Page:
Combining text from government questionnaires and reports, lyric poetry, and photography, Prison Industrial Complex Explodes examines the possibility of a privatized prison system in Canada leading up to then Prime Minister Harper’s Conservative government passing the Anti-Terrorism Act, also known as Bill C-51.
After Jean-Jacques Rousseau’s Les rêveries du promeneur solitaire, translated as Reveries of the Solitary Walker (or A Solitary Walker). Biking around Vancouver, Strang returned to several issues of lifelong interest, her own version of Rousseau’s obsessions. Reveries of a Solitary Biker collects her poetic responses.
Wayside Sang concerns entwined migrations of Black-other diaspora coming to terms with fossil-fuel psyches in times of trauma and movement. This is a poetic account of economy travel on North American roadways, across the Peace and Ambassador bridges and through the Fleetway tunnel, above and beneath Great Lake rivers between nation states.
Arseneault’s Rabelaisian fantasy is a gothic tale of the macabre and the bizarre, of black magicians and alchemists, and of the life and times of Zora Marjanna Lavanko, the daughter of a brutish tripe-dresser who dies for love.
From Oral to Written is a study of Native literature published in Canada between 1980 and 2010, a catalogue of amazing books that sparked the embers of a dormant voice. Leading Aboriginal author Tomson Highway surveys the first wave of Native writers published in Canada, highlighting the most gifted authors and the best stories they have told, offering non-Native readers access to reconciliation and understanding, and at the same time engendering among Native readers pride in a stellar body of work. On Meta-Talon, read a selection from Highway’s prologue.Thursday August 10, 2017 in Meta-Talon
August 12 is Buy a Quebec Book Day – and have we got books for you! Browse our list of 12 august and recently published Quebec books – any of which we would, of course, recommend. Read the list, and then get out to your local bookstore this Saturday and show la belle province some literary love!Friday June 23, 2017 in Meta-Talon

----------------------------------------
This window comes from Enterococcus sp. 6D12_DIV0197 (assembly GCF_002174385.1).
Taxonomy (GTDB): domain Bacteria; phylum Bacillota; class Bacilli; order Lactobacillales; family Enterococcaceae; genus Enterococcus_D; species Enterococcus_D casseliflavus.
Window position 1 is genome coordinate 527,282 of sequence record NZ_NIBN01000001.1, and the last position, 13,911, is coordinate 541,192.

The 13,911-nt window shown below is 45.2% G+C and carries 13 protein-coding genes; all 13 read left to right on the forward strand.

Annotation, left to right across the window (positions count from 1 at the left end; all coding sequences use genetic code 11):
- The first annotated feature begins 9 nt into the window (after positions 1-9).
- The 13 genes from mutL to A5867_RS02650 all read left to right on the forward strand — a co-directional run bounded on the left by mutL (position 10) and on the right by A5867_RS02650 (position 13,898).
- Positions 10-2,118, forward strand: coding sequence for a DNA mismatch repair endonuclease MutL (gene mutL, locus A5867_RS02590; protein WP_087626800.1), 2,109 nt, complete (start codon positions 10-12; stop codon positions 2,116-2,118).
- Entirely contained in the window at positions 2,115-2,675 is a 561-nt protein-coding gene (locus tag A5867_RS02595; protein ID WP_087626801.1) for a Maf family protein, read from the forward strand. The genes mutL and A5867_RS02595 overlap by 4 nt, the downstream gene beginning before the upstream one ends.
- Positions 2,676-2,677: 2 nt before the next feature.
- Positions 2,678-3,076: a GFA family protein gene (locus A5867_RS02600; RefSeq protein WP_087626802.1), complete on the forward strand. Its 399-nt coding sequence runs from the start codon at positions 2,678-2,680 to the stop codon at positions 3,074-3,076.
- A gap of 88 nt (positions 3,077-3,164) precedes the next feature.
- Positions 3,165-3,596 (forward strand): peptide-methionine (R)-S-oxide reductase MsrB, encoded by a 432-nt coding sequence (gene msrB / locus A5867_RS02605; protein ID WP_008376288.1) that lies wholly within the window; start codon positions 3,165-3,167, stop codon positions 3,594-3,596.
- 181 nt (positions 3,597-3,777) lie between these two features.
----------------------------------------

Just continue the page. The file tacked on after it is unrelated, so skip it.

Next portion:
The Gorge: Selected Writing by Nancy Shaw launched in April, 2017 at the Western Front in Vancouver. To launch Shaw’s book, published posthumously, editor Catriona Strang read from The Gorge, and then this video was played to a rapt audience. In the video, you’ll hear the voice of Nancy Shaw, reading poems from her book Cold Trip (2006; co-authored with Catriona Strang).Tuesday April 18, 2017 in Meta-Talon
By R. Kolewe
Inspecting Nostalgia is a new collection of poetry by R. Kolewe. This, his second collection, brings together found text and fragments of various writers’ work with scraps from his own journals.
In this third week of National Poetry Month 2017, and in advance of Kolewe’s Toronto launch on May 8, please enjoy two poems from the collection on Meta-Talon.
Between November 1st and 15th, all books are 25% off!
We gratefully acknowledge the financial support of the Canada Council for the Arts; the Government of Canada through the Canada Book Fund (CBF); and the Province of British Columbia through the British Columbia Arts Council for our publishing activities.